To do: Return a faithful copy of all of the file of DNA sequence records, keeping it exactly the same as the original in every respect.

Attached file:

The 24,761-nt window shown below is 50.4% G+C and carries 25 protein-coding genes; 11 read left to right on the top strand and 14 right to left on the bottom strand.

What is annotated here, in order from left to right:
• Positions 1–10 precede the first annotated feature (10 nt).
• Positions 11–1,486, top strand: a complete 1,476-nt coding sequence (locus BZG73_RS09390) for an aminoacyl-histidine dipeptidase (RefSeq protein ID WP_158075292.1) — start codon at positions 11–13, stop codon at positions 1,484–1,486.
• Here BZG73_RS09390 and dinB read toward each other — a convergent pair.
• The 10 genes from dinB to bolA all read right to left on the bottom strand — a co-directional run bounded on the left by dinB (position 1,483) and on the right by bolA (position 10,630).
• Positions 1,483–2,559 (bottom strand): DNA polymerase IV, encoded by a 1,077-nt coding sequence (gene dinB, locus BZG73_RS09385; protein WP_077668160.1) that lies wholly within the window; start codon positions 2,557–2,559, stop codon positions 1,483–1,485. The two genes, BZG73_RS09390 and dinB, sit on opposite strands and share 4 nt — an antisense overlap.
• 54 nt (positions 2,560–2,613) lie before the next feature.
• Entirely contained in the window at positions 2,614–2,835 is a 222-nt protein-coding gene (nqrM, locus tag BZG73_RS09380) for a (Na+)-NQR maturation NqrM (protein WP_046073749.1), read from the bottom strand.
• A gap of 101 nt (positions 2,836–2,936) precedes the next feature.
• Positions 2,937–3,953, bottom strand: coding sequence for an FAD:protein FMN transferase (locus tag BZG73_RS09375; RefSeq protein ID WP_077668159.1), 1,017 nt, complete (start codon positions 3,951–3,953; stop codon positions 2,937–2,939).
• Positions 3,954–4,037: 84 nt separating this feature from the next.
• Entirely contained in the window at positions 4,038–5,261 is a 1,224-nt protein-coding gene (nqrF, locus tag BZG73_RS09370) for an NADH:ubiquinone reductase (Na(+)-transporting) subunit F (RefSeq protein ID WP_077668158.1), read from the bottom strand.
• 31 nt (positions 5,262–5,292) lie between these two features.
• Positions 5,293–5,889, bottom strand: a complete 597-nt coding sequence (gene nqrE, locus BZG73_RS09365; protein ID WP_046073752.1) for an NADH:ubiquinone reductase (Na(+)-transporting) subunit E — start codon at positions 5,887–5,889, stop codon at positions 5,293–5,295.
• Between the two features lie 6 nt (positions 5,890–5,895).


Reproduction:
The 24,761-nt window shown below is 50.4% G+C and carries 25 protein-coding genes; 11 read left to right on the top strand and 14 right to left on the bottom strand.

What is annotated here, in order from left to right:
• Positions 1–10 precede the first annotated feature (10 nt).
• Positions 11–1,486, top strand: a complete 1,476-nt coding sequence (locus BZG73_RS09390) for an aminoacyl-histidine dipeptidase (RefSeq protein ID WP_158075292.1) — start codon at positions 11–13, stop codon at positions 1,484–1,486.
• Here BZG73_RS09390 and dinB read toward each other — a convergent pair.
• The 10 genes from dinB to bolA all read right to left on the bottom strand — a co-directional run bounded on the left by dinB (position 1,483) and on the right by bolA (position 10,630).
• Positions 1,483–2,559 (bottom strand): DNA polymerase IV, encoded by a 1,077-nt coding sequence (gene dinB, locus BZG73_RS09385; protein WP_077668160.1) that lies wholly within the window; start codon positions 2,557–2,559, stop codon positions 1,483–1,485. The two genes, BZG73_RS09390 and dinB, sit on opposite strands and share 4 nt — an antisense overlap.
• 54 nt (positions 2,560–2,613) lie before the next feature.
• Entirely contained in the window at positions 2,614–2,835 is a 222-nt protein-coding gene (nqrM, locus tag BZG73_RS09380) for a (Na+)-NQR maturation NqrM (protein WP_046073749.1), read from the bottom strand.
• A gap of 101 nt (positions 2,836–2,936) precedes the next feature.
• Positions 2,937–3,953, bottom strand: coding sequence for an FAD:protein FMN transferase (locus tag BZG73_RS09375; RefSeq protein ID WP_077668159.1), 1,017 nt, complete (start codon positions 3,951–3,953; stop codon positions 2,937–2,939).
• Positions 3,954–4,037: 84 nt separating this feature from the next.
• Entirely contained in the window at positions 4,038–5,261 is a 1,224-nt protein-coding gene (nqrF, locus tag BZG73_RS09370) for an NADH:ubiquinone reductase (Na(+)-transporting) subunit F (RefSeq protein ID WP_077668158.1), read from the bottom strand.
• 31 nt (positions 5,262–5,292) lie between these two features.
• Positions 5,293–5,889, bottom strand: a complete 597-nt coding sequence (gene nqrE, locus BZG73_RS09365; protein ID WP_046073752.1) for an NADH:ubiquinone reductase (Na(+)-transporting) subunit E — start codon at positions 5,887–5,889, stop codon at positions 5,293–5,295.
• Between the two features lie 6 nt (positions 5,890–5,895).